- The Washington Times - Sunday, September 3, 2006

As Big Labor bosses scream bloody murder about decisions by Bush administration appointees on labor law issues, they are actually breathing a collective sigh of relief this Labor Day. Despite a few minor rulings reining in union abuse, union officials are still winning their war against employee free choice.

By way of background, the National Labor Relations Board (NLRB) is the federal agency charged with administering the National Labor Relations Act, a law that grants union officials sweeping privileges to organize workers into union collectives.

But the Bush NLRB has been AWOL since the beginning. Despite more than five years of Republican rule, dozens of precedent-setting Clinton NLRB rulings remain unchanged. These activist decisions strengthened union coercive power over employees and employers alike, entrenched unions in workplaces where they do not enjoy the support of a majority of employees, and allowed for the rampant misuse of forced union dues for politics.

In short, although a Democratic majority on the NLRB is naturally expected to favor the interests of union officials over rank-and-file employees, the Clinton board turned American labor law on its head. According to an analysis by Jones Day attorney G. Roger King prepared for the American Bar Association, from 1994 to 2001 the Clinton NLRB overturned 60 long-standing cases — throwing a jaw-dropping 1,181 years of combined precedent out the window.

In spite of this, President Bush’s appointees have yet to right the ship, reversing fewer than eight Clinton NLRB precedents.

And the Bush board’s dereliction of duty has reached ridiculous levels. In one long-pending case, employees are pleading for the board’s protection from union coercion 17 years after initiating their charges.

Raising questions of gross negligence and bureaucratic deadlock, the NLRB has failed to issue a final ruling in the case of David and Sherry Pirlott — initiated in 1989 — with free legal assistance from the National Right to Work Foundation against the Teamsters Local 75 union in Green Bay, Wisc. The Pirlotts’ complaint is the oldest of scores of cases in which foundation-assisted employees are trying to reclaim their forced union dues illegally spent on non-bargaining activities like union political efforts.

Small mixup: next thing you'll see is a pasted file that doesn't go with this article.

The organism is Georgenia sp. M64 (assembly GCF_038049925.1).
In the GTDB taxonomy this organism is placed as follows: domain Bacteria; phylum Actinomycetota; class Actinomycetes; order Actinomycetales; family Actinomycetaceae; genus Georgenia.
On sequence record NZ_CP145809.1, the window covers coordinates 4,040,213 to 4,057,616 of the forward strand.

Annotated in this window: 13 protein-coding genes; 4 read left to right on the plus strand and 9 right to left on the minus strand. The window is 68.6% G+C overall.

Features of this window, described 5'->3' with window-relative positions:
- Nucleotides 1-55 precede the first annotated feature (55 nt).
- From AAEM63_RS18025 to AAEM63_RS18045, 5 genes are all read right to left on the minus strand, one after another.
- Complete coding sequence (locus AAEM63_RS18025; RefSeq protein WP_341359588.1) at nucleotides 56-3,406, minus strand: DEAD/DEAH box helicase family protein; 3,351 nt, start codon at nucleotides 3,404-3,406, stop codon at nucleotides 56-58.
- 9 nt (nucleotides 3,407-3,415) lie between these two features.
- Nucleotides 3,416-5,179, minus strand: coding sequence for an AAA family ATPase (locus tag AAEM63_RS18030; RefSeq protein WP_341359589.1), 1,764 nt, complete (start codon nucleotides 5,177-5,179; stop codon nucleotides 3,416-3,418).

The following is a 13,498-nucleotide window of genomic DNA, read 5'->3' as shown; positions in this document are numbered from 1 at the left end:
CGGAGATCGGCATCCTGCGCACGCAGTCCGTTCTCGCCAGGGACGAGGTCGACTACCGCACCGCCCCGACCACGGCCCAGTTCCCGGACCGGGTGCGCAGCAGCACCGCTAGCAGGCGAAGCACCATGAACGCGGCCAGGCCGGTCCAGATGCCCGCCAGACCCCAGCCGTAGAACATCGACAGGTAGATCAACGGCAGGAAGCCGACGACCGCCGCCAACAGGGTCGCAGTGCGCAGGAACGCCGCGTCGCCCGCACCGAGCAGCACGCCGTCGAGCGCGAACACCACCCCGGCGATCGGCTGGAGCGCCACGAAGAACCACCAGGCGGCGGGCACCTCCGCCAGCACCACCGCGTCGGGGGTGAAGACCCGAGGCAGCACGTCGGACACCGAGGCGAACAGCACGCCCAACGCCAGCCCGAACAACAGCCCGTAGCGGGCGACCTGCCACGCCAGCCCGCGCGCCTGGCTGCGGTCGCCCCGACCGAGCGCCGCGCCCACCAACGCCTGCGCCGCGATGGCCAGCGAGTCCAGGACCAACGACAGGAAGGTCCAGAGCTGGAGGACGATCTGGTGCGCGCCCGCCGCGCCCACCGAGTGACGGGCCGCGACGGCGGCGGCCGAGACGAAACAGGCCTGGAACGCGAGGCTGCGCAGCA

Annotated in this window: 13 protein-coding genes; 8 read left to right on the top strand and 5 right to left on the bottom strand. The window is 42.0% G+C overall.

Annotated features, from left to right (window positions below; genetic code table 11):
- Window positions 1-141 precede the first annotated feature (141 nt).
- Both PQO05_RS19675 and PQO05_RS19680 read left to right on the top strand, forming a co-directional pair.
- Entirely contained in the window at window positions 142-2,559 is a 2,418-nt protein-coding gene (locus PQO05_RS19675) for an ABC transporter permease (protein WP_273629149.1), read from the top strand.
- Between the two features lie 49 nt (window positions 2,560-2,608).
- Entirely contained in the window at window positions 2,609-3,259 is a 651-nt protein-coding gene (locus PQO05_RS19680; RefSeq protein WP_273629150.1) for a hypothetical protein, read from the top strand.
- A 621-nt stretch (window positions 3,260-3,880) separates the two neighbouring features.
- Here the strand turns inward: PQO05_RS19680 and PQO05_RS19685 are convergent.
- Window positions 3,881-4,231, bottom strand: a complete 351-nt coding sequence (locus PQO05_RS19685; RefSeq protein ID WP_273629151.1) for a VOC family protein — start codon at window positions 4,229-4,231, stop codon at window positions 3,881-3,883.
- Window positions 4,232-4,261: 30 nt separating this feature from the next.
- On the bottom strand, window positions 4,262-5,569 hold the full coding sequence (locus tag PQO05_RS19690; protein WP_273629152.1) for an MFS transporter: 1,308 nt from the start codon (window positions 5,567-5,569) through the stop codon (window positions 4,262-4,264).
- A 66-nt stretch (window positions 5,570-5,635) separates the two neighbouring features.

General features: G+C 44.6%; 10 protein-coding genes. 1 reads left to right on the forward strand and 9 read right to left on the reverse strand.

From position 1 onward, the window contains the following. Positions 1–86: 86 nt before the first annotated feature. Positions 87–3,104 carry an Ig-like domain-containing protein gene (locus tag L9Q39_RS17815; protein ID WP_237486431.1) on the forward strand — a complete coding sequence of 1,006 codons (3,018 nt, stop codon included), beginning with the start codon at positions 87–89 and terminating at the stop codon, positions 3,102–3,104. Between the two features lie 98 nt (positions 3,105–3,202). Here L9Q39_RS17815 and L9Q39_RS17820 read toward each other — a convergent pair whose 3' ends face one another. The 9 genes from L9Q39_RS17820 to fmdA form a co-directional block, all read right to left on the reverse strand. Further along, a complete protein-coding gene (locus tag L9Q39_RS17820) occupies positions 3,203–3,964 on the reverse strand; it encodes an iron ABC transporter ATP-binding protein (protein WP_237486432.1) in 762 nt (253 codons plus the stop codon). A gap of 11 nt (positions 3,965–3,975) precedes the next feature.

Since the Pirlotts filed their original charge, the Berlin Wall fell, the American public voted in four presidential elections, and six new justices have been appointed to the U.S. Supreme Court. Justice delayed is justice denied.

The NLRB, which has long been plagued by political in-fighting and institutional bias favoring forced unionism, is also drawing similar scrutiny for failing to rule on other foundation-assisted cases that challenge Big Labor’s most abusive new organizing tactics.

Because employees increasingly vote down unionization, Big Labor has turned to imposing unions on employees from the top down. The goal is to sabotage employers until businesses agree to waive the secret ballot election process for unionization.

In the leading cases at issue, officials at Dana and Metaldyne — automotive suppliers to the Big Three — promised to grant sweeping access to employees’ personal information so union operatives could make menacing home visits to browbeat workers into signing cards which are later counted as “votes” in favor of unionization. In exchange, United Auto Workers (UAW) bosses said they would not lobby for new employee health benefits in future negotiations for Dana employees. Essentially, everybody won — everybody except the rank-and-file workers, that is.

Despite the ongoing suffering workers endure under these coercive unionization drives, the NLRB has let cutting-edge employee legal challenges to this abuse sit on its docket for over two years.

Meanwhile, the president continues to stumble on his nomination strategy. In August, Mr. Bush re-nominated Democrat Wilma B. Liebman for a third term at the NLRB and cut a deal to confirm her through the Senate. The deal pointedly hung one of Mr. Bush’s own Republican NLRB nominees, Peter Kirsanow, out to dry.

Ms. Liebman’s bias in favor of union bosses is notorious. Before joining the agency where she has accumulated an outrageous record of defending the most abusive of union actions, she was counsel for the International Union of Bricklayers and Allied Craftworkers and the infamous Teamsters union.

As the NLRB fails to tackle the most pressing and long-languishing cases of employee rights violations, workers face further erosion of their freedom to choose whether to unionize.

So the public shouldn’t be fooled by union officials’ woe-is-me complaints about actions by the Bush NLRB on this Labor Day. Instead, they should be wondering why the board is ignoring American workers’ struggle to free themselves from forced unionism.

Stefan Gleason is vice president of the National Right to Work Legal Defense Foundation.



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